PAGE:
What the fuck was he going on about now? Everyone knew teachers barely worked at all. They were a lazy bunch of feckless, work-shy morons. But then, of course the grey gimp would take their side, because the grey gimp had once been a teacher himself. And once a teacher, always a teacher. Anthony Fish stared at Nigel Forehead, and Nigel Forehead continued to stare at the wall. With a name like that, it was no surprise he’d been forced to leave the classroom. Mr Foreskin. That must have been his nickname. And the children must have called him that, because all children were bastards, even his own … but teachers were worse.
‘Holidays.’ He glanced at the second item on his list. ‘Teachers have too many holidays. We should talk about that.’
Nigel Forehead arched his eyebrows. ‘That’s not within our remit, Secretary of State.’
‘It should be.’
‘Also, it was not alluded to in the report.’
‘I know that.’ He smiled knowingly. ‘Just testing.’
The Chief Inspector of Schools sighed.
‘As you already know, Ofsted is charged with monitoring standards in teaching and learning, not holidays.’
‘If they had fewer holidays, then they might work a damn sight harder.’
‘It’s not within our remit.’
‘Remits …’ He waved a hand dismissively.
‘If I may say so, we should perhaps begin with the number of outstanding schools.’
Anthony Fish didn’t reply. He’d heard the words, but barely registered them. His hatred of teachers was eating him up from the inside, like acid burning away at his stomach.
‘It’s simply impossible we have so many,’ Nigel Forehead went on.
‘Quite.’
‘We need to tighten up the measures by which we judge schools. We’ve worked on this over the summer …’
‘Six weeks.’
‘Pardon?’
‘What on earth does anyone do with six weeks in the summer? And how many fucking holidays do you need a year?’
‘As I’ve already said …’
‘I bet they’re all off fucking camping.’
‘Camping?’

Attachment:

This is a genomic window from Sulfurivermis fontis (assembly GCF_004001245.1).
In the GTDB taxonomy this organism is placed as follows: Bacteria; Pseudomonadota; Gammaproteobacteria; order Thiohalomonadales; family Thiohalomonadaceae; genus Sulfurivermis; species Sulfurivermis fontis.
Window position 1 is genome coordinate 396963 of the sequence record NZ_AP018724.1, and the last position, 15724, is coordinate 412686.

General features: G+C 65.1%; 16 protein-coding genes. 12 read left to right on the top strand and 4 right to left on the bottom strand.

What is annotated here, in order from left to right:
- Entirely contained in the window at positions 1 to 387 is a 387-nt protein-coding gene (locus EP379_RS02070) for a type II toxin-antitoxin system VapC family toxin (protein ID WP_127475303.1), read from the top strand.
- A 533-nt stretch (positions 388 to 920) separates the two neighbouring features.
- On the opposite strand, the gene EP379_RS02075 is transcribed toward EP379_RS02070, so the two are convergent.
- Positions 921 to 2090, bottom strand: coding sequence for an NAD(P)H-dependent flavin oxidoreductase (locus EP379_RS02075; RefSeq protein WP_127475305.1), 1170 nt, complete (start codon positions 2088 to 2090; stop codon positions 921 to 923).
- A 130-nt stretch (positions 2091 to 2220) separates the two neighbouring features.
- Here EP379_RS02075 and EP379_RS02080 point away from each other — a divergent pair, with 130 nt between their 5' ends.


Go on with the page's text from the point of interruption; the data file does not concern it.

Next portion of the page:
‘That’s what they do, isn’t it? Teachers? They all fuck off in their tents for six weeks?’
‘I’m not sure that all of them …’
‘You were a teacher. Is that what you did? Did you go camping?’
Nigel Forehead frowned.
‘Once or twice.’
‘In your little tent?’
‘It was a six man tent.’
‘South of France?’
‘Cornwall.’
‘I knew it!’
With a flourish, Anthony Fish slammed his fist on the desk and glared at the Chief Inspector of Schools. The watery eyes filled with confusion. He had him now, thrown off guard and against the ropes. The mauling was going to plan. With a smile, the Secretary of State for Education got up from his chair and made for the window. He gazed at the street below, waiting for the next move. It wasn’t long in coming.
‘Sec … Secretary of State,’ Nigel Forehead stammered. ‘The report suggests we … we should … should focus on behaviour.’
‘Behaviour?’
‘We believe that standards of behaviour are … far too low in some schools. Pupils are distracted from their learning. Therefore, this should be the number one priority.’
‘Of course it should be. Behaviour, yes. Teachers are supposed to be pillars of the community. They should be paragons of virtue. Their behaviour should be constantly under scrutiny.’
Nigel Forehead coughed. ‘I meant pupils’ behaviour. Not teachers. It was in the report …’
‘I know that!’ the Secretary of State scowled. ‘Yes, pupils’ behaviour.’
He really should have been briefed on this fucking report. He was a busy man. Did they actually expect him to read everything that landed on his desk? Making a mental note to sack Bob, he found himself thinking about the behaviour of the evil bunch of shits he’d been forced to share his own school days with. And in a public school, to boot. A shiver ran down his spine. He could only imagine what sort of feral animals infested the state system.